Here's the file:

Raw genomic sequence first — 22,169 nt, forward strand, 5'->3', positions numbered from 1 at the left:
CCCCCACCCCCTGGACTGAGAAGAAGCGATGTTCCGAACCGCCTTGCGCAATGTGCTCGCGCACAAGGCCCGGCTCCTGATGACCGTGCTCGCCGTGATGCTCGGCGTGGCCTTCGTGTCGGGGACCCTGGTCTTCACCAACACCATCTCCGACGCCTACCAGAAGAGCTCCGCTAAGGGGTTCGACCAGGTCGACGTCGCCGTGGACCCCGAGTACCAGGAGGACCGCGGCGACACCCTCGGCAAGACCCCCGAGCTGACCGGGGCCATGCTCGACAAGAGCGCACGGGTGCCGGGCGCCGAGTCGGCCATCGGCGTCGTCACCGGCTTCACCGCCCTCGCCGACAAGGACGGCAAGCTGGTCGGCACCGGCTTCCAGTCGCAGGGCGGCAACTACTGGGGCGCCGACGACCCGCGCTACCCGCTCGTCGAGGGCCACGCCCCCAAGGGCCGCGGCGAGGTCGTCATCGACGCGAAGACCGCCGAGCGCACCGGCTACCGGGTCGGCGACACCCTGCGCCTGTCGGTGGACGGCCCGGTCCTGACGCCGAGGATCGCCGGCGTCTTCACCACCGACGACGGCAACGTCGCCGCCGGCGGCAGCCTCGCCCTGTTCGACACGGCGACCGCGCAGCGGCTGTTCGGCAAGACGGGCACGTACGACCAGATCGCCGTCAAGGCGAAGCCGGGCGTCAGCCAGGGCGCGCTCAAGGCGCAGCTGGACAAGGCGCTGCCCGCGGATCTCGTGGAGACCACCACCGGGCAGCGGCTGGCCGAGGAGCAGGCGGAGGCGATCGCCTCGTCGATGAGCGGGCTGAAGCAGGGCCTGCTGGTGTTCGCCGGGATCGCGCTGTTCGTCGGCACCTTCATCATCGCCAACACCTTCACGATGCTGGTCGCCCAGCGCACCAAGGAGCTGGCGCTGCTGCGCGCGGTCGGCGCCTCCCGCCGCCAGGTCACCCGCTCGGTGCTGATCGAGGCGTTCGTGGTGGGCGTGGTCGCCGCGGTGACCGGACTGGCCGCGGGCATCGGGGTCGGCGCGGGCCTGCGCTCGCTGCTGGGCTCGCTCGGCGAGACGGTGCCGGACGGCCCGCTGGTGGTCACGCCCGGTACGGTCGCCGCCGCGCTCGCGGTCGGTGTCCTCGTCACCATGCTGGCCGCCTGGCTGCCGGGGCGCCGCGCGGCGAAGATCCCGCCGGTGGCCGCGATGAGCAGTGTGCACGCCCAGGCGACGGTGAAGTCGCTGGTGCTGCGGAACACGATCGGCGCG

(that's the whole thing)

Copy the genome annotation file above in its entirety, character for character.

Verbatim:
Raw genomic sequence first — 22,169 nt, forward strand, 5'->3', positions numbered from 1 at the left:
CCCCCACCCCCTGGACTGAGAAGAAGCGATGTTCCGAACCGCCTTGCGCAATGTGCTCGCGCACAAGGCCCGGCTCCTGATGACCGTGCTCGCCGTGATGCTCGGCGTGGCCTTCGTGTCGGGGACCCTGGTCTTCACCAACACCATCTCCGACGCCTACCAGAAGAGCTCCGCTAAGGGGTTCGACCAGGTCGACGTCGCCGTGGACCCCGAGTACCAGGAGGACCGCGGCGACACCCTCGGCAAGACCCCCGAGCTGACCGGGGCCATGCTCGACAAGAGCGCACGGGTGCCGGGCGCCGAGTCGGCCATCGGCGTCGTCACCGGCTTCACCGCCCTCGCCGACAAGGACGGCAAGCTGGTCGGCACCGGCTTCCAGTCGCAGGGCGGCAACTACTGGGGCGCCGACGACCCGCGCTACCCGCTCGTCGAGGGCCACGCCCCCAAGGGCCGCGGCGAGGTCGTCATCGACGCGAAGACCGCCGAGCGCACCGGCTACCGGGTCGGCGACACCCTGCGCCTGTCGGTGGACGGCCCGGTCCTGACGCCGAGGATCGCCGGCGTCTTCACCACCGACGACGGCAACGTCGCCGCCGGCGGCAGCCTCGCCCTGTTCGACACGGCGACCGCGCAGCGGCTGTTCGGCAAGACGGGCACGTACGACCAGATCGCCGTCAAGGCGAAGCCGGGCGTCAGCCAGGGCGCGCTCAAGGCGCAGCTGGACAAGGCGCTGCCCGCGGATCTCGTGGAGACCACCACCGGGCAGCGGCTGGCCGAGGAGCAGGCGGAGGCGATCGCCTCGTCGATGAGCGGGCTGAAGCAGGGCCTGCTGGTGTTCGCCGGGATCGCGCTGTTCGTCGGCACCTTCATCATCGCCAACACCTTCACGATGCTGGTCGCCCAGCGCACCAAGGAGCTGGCGCTGCTGCGCGCGGTCGGCGCCTCCCGCCGCCAGGTCACCCGCTCGGTGCTGATCGAGGCGTTCGTGGTGGGCGTGGTCGCCGCGGTGACCGGACTGGCCGCGGGCATCGGGGTCGGCGCGGGCCTGCGCTCGCTGCTGGGCTCGCTCGGCGAGACGGTGCCGGACGGCCCGCTGGTGGTCACGCCCGGTACGGTCGCCGCCGCGCTCGCGGTCGGTGTCCTCGTCACCATGCTGGCCGCCTGGCTGCCGGGGCGCCGCGCGGCGAAGATCCCGCCGGTGGCCGCGATGAGCAGTGTGCACGCCCAGGCGACGGTGAAGTCGCTGGTGCTGCGGAACACGATCGGCGCG